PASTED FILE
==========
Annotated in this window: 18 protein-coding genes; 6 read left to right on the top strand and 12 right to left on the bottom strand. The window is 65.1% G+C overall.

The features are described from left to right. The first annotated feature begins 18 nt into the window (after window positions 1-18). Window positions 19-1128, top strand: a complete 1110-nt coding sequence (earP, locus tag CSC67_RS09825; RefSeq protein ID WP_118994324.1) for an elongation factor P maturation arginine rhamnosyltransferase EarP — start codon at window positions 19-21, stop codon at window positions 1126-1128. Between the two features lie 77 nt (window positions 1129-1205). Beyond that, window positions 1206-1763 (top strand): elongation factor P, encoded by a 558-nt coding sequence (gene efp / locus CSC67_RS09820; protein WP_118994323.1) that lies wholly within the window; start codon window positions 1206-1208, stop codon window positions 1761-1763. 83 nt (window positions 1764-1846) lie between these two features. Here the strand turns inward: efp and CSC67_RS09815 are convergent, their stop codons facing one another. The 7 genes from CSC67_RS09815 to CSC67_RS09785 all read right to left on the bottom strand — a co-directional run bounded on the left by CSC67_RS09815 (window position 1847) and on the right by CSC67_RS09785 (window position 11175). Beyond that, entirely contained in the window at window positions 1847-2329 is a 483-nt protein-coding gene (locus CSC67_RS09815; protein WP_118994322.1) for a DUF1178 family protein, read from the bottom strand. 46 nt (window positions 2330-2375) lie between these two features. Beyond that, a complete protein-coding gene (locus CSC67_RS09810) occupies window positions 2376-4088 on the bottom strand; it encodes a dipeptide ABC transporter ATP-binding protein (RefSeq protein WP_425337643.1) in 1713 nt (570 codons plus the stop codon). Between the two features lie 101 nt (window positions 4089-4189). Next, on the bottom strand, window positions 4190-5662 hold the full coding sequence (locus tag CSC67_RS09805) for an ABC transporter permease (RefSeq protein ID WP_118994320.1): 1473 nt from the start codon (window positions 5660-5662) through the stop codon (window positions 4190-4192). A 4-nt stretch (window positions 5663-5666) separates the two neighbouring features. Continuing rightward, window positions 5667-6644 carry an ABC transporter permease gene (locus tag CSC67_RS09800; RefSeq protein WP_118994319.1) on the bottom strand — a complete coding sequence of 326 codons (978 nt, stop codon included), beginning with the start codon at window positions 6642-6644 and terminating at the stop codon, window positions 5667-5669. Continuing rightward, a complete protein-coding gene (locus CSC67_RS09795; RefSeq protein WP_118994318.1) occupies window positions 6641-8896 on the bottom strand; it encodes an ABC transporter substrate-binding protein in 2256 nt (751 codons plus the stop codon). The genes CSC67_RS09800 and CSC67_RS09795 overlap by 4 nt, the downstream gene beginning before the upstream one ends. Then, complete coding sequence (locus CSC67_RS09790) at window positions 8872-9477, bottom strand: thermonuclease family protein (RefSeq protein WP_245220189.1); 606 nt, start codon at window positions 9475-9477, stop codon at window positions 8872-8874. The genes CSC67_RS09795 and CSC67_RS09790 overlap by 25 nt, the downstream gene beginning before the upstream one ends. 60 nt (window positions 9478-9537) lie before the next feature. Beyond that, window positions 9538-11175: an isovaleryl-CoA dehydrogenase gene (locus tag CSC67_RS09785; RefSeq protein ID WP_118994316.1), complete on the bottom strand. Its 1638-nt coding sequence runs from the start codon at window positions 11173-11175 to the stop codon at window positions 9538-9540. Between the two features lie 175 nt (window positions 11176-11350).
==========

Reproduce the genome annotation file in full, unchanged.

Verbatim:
Annotated in this window: 18 protein-coding genes; 6 read left to right on the top strand and 12 right to left on the bottom strand. The window is 65.1% G+C overall.

The features are described from left to right. The first annotated feature begins 18 nt into the window (after window positions 1-18). Window positions 19-1128, top strand: a complete 1110-nt coding sequence (earP, locus tag CSC67_RS09825; RefSeq protein ID WP_118994324.1) for an elongation factor P maturation arginine rhamnosyltransferase EarP — start codon at window positions 19-21, stop codon at window positions 1126-1128. Between the two features lie 77 nt (window positions 1129-1205). Beyond that, window positions 1206-1763 (top strand): elongation factor P, encoded by a 558-nt coding sequence (gene efp / locus CSC67_RS09820; protein WP_118994323.1) that lies wholly within the window; start codon window positions 1206-1208, stop codon window positions 1761-1763. 83 nt (window positions 1764-1846) lie between these two features. Here the strand turns inward: efp and CSC67_RS09815 are convergent, their stop codons facing one another. The 7 genes from CSC67_RS09815 to CSC67_RS09785 all read right to left on the bottom strand — a co-directional run bounded on the left by CSC67_RS09815 (window position 1847) and on the right by CSC67_RS09785 (window position 11175). Beyond that, entirely contained in the window at window positions 1847-2329 is a 483-nt protein-coding gene (locus CSC67_RS09815; protein WP_118994322.1) for a DUF1178 family protein, read from the bottom strand. 46 nt (window positions 2330-2375) lie between these two features. Beyond that, a complete protein-coding gene (locus CSC67_RS09810) occupies window positions 2376-4088 on the bottom strand; it encodes a dipeptide ABC transporter ATP-binding protein (RefSeq protein WP_425337643.1) in 1713 nt (570 codons plus the stop codon). Between the two features lie 101 nt (window positions 4089-4189). Next, on the bottom strand, window positions 4190-5662 hold the full coding sequence (locus tag CSC67_RS09805) for an ABC transporter permease (RefSeq protein ID WP_118994320.1): 1473 nt from the start codon (window positions 5660-5662) through the stop codon (window positions 4190-4192). A 4-nt stretch (window positions 5663-5666) separates the two neighbouring features. Continuing rightward, window positions 5667-6644 carry an ABC transporter permease gene (locus tag CSC67_RS09800; RefSeq protein WP_118994319.1) on the bottom strand — a complete coding sequence of 326 codons (978 nt, stop codon included), beginning with the start codon at window positions 6642-6644 and terminating at the stop codon, window positions 5667-5669. Continuing rightward, a complete protein-coding gene (locus CSC67_RS09795; RefSeq protein WP_118994318.1) occupies window positions 6641-8896 on the bottom strand; it encodes an ABC transporter substrate-binding protein in 2256 nt (751 codons plus the stop codon). The genes CSC67_RS09800 and CSC67_RS09795 overlap by 4 nt, the downstream gene beginning before the upstream one ends. Then, complete coding sequence (locus CSC67_RS09790) at window positions 8872-9477, bottom strand: thermonuclease family protein (RefSeq protein WP_245220189.1); 606 nt, start codon at window positions 9475-9477, stop codon at window positions 8872-8874. The genes CSC67_RS09795 and CSC67_RS09790 overlap by 25 nt, the downstream gene beginning before the upstream one ends. 60 nt (window positions 9478-9537) lie before the next feature. Beyond that, window positions 9538-11175: an isovaleryl-CoA dehydrogenase gene (locus tag CSC67_RS09785; RefSeq protein ID WP_118994316.1), complete on the bottom strand. Its 1638-nt coding sequence runs from the start codon at window positions 11173-11175 to the stop codon at window positions 9538-9540. Between the two features lie 175 nt (window positions 11176-11350).